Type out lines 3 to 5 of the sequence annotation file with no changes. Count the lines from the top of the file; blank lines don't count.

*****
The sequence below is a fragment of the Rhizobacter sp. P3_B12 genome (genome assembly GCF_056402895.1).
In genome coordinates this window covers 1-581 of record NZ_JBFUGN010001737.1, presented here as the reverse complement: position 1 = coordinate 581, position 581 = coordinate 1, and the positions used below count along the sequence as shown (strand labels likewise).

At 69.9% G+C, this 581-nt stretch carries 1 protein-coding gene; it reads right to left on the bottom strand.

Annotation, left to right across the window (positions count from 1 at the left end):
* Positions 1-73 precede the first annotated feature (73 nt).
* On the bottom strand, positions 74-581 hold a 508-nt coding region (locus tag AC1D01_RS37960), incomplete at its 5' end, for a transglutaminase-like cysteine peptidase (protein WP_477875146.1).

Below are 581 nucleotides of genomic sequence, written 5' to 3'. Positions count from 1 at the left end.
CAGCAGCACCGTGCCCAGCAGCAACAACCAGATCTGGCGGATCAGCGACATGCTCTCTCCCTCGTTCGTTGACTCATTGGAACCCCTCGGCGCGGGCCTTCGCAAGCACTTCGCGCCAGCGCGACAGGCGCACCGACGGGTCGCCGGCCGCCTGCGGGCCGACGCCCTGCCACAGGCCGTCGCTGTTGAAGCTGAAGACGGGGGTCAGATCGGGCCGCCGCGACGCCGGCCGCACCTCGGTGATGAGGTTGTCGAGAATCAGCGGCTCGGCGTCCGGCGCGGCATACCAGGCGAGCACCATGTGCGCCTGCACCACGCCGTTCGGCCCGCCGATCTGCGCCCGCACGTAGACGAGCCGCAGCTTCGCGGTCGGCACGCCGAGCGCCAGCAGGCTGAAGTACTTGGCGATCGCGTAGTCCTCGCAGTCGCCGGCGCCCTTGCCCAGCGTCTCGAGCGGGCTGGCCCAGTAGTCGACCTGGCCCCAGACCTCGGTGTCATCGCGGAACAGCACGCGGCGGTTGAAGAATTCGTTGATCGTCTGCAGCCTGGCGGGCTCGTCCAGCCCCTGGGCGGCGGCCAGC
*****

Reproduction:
At 69.9% G+C, this 581-nt stretch carries 1 protein-coding gene; it reads right to left on the bottom strand.

Annotation, left to right across the window (positions count from 1 at the left end):
* Positions 1-73 precede the first annotated feature (73 nt).